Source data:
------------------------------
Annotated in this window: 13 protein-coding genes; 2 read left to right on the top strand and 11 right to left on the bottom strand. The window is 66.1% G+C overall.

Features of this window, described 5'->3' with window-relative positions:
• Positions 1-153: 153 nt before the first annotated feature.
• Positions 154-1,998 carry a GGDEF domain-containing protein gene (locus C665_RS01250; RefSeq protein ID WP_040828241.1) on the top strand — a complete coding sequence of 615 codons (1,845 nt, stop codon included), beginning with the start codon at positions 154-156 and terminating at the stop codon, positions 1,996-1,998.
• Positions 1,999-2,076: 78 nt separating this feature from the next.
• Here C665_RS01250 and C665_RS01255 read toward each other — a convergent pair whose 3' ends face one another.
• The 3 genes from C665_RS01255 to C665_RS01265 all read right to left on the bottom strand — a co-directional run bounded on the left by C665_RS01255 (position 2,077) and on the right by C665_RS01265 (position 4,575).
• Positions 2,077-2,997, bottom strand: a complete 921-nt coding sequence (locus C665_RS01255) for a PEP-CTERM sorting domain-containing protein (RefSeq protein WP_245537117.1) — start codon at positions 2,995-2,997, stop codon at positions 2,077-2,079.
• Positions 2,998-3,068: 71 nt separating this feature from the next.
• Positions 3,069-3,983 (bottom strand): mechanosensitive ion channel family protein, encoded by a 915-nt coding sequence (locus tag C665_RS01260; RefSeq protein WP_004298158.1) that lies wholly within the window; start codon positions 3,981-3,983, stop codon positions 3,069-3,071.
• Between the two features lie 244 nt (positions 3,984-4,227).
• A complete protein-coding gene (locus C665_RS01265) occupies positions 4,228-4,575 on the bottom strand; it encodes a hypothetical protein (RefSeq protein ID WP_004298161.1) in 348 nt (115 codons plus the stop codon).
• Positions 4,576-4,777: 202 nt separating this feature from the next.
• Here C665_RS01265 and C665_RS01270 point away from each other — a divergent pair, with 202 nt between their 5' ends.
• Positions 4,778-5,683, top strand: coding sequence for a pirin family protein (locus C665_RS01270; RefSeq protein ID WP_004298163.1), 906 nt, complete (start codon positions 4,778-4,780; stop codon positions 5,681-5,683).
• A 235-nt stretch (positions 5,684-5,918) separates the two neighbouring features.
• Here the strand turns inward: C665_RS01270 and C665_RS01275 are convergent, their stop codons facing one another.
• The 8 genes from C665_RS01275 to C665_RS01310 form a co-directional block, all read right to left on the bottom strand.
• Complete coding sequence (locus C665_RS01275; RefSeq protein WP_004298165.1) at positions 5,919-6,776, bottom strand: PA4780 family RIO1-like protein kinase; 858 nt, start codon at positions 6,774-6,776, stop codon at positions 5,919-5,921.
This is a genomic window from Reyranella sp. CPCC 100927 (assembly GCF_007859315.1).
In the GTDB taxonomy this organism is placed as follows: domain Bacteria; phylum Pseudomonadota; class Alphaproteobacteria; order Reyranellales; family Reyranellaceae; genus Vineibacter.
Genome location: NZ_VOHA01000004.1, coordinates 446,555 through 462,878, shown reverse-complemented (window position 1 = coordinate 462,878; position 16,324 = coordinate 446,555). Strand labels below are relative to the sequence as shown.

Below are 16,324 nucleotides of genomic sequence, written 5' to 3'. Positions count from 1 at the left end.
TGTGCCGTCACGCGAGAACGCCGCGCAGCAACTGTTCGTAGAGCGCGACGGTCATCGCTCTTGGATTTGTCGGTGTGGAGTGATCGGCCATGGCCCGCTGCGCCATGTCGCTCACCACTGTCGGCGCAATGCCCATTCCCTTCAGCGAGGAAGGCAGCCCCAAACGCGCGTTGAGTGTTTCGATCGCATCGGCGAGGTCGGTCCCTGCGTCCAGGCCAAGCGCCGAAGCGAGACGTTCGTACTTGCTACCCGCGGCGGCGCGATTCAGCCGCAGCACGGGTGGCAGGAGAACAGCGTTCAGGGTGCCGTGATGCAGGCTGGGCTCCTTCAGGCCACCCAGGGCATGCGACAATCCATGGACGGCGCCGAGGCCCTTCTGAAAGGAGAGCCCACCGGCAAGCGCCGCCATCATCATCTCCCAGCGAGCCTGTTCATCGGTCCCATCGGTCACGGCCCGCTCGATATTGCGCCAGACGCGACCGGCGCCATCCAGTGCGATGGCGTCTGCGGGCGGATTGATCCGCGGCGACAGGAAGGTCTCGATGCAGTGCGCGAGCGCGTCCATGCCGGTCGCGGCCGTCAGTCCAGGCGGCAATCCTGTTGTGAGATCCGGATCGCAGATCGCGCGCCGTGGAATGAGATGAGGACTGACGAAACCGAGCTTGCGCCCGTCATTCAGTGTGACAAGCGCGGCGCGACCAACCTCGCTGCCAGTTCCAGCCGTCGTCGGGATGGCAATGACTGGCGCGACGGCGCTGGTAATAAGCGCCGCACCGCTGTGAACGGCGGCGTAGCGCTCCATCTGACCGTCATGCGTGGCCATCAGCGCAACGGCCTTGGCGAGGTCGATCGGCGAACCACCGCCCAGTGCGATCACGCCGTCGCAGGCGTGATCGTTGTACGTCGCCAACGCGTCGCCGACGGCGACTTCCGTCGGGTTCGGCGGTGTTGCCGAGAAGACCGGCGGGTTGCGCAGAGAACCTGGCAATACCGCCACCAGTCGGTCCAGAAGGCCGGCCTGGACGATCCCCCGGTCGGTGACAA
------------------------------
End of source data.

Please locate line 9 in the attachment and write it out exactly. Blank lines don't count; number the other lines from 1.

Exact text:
• Positions 2,998-3,068: 71 nt separating this feature from the next.